There are indications that, over the oil cap proposal against Russia, deep divisions appear to have appeared among European Union member states, as EU officials gathered to discuss the energy crisis and the bloc’s steps to contain it.
Ahead of a leaders’ summit later this week, officials of some EU countries are reported to be voicing the opinion of their governments on how the EU should tackle the energy crisis and soaring energy prices.
While some EU member states argue there should be a price cap on natural gas, others want a cap on LNG prices only. Some others are opposed to EU-backed subsidies to households to help them with their energy bills.
For instance, Croatia and Lithuania are in favour of a cap on wholesale gas prices, whereas Slovenia, for its part, wants a cap on liquefied natural gas only.
“Slovenia will advocate introducing the so-called dynamic price cap for liquefied gas as soon as possible, if possible – now,” Reuters quoted state secretary at the foreign ministry, Marko Stucin. Apart from a gas price cap, Croatia also pushes for joint purchases of gas among the EU.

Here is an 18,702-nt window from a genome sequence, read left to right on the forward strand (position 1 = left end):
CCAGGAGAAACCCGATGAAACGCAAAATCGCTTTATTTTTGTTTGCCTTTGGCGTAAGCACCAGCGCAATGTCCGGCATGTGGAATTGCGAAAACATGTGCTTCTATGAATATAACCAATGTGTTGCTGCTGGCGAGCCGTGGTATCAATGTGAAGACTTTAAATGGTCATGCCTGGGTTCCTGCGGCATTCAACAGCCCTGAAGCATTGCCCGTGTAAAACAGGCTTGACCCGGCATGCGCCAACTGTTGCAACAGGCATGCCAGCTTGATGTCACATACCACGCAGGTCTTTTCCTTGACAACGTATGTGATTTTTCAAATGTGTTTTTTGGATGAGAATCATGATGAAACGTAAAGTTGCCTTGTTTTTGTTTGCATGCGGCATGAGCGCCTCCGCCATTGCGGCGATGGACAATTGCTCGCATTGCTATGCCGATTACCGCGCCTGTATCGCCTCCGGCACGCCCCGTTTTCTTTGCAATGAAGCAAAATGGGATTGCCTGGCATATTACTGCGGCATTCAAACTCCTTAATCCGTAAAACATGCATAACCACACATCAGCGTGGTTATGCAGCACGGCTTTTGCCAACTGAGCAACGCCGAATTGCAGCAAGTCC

Slovakia officials say they want a reform to decouple electricity prices of gas-generated power from the prices of electricity generated from other sources. Slovakia also wants direct EU subsidies to businesses and households.
But Finland is opposed to direct subsidies from the EU, while it has recently become more open to a “temporary” gas price cap.
Several EU member states, as well as the Commission, have been reluctant to propose a cap on LNG, arguing that a cap on prices could weaken LNG sellers’ economic incentive to send cargoes to Europe when it needs them most.
The European Commission is expected to unveil today a new package of proposed measures to ease the energy crisis.
However, the proposal is unlikely to include an immediate cap on natural gas prices, as EU member states remain divided over the issue, according to a draft document seen by Reuters.
The European Commission is expected to propose a “maximum dynamic price” on the natural gas futures traded at the Title Transfer Facility (TTF), the benchmark for the European gas prices, as a “last resort,” the document showed.